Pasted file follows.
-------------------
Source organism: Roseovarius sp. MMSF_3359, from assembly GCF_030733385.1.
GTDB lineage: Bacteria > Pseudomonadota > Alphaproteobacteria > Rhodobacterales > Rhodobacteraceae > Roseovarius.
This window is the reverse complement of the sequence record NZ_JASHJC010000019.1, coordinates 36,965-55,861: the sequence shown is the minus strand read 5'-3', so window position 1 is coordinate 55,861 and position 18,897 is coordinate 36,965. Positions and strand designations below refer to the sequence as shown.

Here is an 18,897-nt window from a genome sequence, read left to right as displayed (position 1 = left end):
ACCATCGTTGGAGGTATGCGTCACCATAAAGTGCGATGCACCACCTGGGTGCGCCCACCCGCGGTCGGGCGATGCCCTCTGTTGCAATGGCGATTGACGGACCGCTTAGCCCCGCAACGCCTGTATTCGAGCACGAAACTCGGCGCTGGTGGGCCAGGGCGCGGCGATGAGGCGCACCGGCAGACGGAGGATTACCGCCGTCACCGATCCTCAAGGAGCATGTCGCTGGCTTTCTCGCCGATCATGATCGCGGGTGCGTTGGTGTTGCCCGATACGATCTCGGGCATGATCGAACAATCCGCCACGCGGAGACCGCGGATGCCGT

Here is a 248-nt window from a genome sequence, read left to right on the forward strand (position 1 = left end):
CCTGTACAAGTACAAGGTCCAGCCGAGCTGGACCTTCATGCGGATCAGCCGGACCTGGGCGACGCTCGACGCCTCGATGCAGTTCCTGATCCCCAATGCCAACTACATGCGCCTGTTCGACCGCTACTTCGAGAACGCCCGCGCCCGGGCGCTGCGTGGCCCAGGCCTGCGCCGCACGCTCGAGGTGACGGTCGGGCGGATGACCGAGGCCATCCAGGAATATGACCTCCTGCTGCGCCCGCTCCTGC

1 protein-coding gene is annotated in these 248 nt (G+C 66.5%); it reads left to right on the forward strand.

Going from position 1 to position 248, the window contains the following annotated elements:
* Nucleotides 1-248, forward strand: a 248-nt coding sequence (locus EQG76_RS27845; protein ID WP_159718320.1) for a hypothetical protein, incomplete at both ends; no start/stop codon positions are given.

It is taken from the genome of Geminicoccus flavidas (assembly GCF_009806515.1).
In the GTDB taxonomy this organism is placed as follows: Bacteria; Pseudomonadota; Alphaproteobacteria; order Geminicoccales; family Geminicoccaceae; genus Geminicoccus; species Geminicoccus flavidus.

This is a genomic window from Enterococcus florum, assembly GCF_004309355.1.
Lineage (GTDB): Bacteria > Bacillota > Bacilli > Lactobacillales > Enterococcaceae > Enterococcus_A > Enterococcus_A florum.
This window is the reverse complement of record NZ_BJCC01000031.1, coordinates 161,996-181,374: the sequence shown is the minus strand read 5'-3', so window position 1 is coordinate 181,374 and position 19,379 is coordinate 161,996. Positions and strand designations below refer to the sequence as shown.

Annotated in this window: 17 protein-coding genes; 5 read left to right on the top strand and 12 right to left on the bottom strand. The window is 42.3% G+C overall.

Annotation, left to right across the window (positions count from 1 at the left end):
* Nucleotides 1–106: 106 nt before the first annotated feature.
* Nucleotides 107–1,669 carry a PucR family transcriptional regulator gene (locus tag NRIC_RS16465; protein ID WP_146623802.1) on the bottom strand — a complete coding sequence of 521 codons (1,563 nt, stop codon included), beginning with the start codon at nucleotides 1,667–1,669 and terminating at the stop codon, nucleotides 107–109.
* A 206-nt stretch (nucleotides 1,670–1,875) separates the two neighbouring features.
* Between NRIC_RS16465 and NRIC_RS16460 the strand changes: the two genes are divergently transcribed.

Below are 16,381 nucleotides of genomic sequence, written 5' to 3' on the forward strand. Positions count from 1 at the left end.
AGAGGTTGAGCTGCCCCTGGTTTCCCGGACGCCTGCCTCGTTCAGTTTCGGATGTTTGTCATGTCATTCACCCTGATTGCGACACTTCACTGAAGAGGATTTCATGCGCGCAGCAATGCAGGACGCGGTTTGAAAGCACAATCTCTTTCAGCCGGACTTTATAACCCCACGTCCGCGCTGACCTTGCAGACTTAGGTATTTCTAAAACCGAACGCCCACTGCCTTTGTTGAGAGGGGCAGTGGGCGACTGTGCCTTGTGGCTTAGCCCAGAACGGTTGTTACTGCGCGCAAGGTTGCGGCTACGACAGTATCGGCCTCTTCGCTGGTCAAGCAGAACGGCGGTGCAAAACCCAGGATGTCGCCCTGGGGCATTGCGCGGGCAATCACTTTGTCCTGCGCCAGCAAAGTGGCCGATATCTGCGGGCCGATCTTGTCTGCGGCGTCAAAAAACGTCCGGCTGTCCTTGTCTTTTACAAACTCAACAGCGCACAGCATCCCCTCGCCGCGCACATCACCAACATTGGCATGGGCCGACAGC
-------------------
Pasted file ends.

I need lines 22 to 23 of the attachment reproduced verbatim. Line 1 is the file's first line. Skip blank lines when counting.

Below are 16,381 nucleotides of genomic sequence, written 5' to 3' on the forward strand. Positions count from 1 at the left end.
AGAGGTTGAGCTGCCCCTGGTTTCCCGGACGCCTGCCTCGTTCAGTTTCGGATGTTTGTCATGTCATTCACCCTGATTGCGACACTTCACTGAAGAGGATTTCATGCGCGCAGCAATGCAGGACGCGGTTTGAAAGCACAATCTCTTTCAGCCGGACTTTATAACCCCACGTCCGCGCTGACCTTGCAGACTTAGGTATTTCTAAAACCGAACGCCCACTGCCTTTGTTGAGAGGGGCAGTGGGCGACTGTGCCTTGTGGCTTAGCCCAGAACGGTTGTTACTGCGCGCAAGGTTGCGGCTACGACAGTATCGGCCTCTTCGCTGGTCAAGCAGAACGGCGGTGCAAAACCCAGGATGTCGCCCTGGGGCATTGCGCGGGCAATCACTTTGTCCTGCGCCAGCAAAGTGGCCGATATCTGCGGGCCGATCTTGTCTGCGGCGTCAAAAAACGTCCGGCTGTCCTTGTCTTTTACAAACTCAACAGCGCACAGCATCCCCTCGCCGCGCACATCACCAACATTGGCATGGGCCGACAGC